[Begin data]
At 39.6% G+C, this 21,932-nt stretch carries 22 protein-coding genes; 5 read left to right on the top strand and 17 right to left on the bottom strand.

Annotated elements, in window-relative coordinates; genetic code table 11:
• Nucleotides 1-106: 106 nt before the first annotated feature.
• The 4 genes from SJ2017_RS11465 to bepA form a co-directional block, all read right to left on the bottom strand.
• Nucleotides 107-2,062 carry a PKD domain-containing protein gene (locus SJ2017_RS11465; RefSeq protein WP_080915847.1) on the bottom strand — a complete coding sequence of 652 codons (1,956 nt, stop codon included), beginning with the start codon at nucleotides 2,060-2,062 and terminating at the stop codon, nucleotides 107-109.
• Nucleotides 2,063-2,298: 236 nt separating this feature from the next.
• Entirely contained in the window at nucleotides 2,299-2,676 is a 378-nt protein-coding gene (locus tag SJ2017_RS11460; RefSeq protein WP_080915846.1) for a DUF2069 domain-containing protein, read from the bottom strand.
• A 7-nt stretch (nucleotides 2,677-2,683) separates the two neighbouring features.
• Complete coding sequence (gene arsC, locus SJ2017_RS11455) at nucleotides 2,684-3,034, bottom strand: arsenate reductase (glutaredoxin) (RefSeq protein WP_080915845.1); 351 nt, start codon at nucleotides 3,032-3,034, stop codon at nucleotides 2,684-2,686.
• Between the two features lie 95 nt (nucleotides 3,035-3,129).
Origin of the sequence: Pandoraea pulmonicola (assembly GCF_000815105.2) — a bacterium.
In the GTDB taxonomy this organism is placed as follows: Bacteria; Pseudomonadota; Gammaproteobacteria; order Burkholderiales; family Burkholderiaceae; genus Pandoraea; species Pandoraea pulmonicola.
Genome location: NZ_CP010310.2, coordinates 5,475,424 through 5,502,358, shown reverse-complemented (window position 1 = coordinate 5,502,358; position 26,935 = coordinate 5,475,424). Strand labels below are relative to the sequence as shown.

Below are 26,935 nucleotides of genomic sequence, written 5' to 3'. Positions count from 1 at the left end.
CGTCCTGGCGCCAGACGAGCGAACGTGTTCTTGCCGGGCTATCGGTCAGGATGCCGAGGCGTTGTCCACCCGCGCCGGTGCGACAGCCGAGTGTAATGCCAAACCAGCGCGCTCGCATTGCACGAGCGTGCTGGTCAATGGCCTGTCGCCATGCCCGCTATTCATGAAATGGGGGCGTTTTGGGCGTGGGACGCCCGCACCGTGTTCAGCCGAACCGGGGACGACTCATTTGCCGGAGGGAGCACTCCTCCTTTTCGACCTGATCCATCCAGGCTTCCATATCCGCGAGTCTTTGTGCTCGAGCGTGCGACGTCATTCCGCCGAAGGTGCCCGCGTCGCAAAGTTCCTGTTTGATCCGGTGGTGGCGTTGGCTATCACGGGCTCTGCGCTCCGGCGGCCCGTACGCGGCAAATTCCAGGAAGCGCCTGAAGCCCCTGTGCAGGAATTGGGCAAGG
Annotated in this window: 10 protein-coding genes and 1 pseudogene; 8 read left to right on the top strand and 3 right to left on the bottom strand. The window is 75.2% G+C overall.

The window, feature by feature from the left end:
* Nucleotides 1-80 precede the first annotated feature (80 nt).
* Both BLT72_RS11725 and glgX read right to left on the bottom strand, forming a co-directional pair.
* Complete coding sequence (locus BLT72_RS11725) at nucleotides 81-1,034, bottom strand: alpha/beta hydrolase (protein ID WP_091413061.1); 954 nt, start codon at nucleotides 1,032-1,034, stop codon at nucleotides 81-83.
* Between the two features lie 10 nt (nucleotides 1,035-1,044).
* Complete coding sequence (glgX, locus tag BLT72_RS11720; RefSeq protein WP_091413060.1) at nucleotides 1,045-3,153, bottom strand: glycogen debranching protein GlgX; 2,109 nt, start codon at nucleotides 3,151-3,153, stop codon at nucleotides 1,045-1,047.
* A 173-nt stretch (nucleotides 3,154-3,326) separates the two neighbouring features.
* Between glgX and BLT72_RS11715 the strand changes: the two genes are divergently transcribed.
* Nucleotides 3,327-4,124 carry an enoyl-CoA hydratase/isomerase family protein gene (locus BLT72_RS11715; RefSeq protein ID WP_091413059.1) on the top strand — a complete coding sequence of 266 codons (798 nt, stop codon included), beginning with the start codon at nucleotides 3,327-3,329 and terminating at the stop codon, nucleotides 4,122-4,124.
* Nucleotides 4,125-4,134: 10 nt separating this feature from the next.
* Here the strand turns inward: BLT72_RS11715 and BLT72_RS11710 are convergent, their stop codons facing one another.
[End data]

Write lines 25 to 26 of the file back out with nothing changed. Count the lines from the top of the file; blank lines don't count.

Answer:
* Nucleotides 3,327-4,124 carry an enoyl-CoA hydratase/isomerase family protein gene (locus BLT72_RS11715; RefSeq protein ID WP_091413059.1) on the top strand — a complete coding sequence of 266 codons (798 nt, stop codon included), beginning with the start codon at nucleotides 3,327-3,329 and terminating at the stop codon, nucleotides 4,122-4,124.
* Nucleotides 4,125-4,134: 10 nt separating this feature from the next.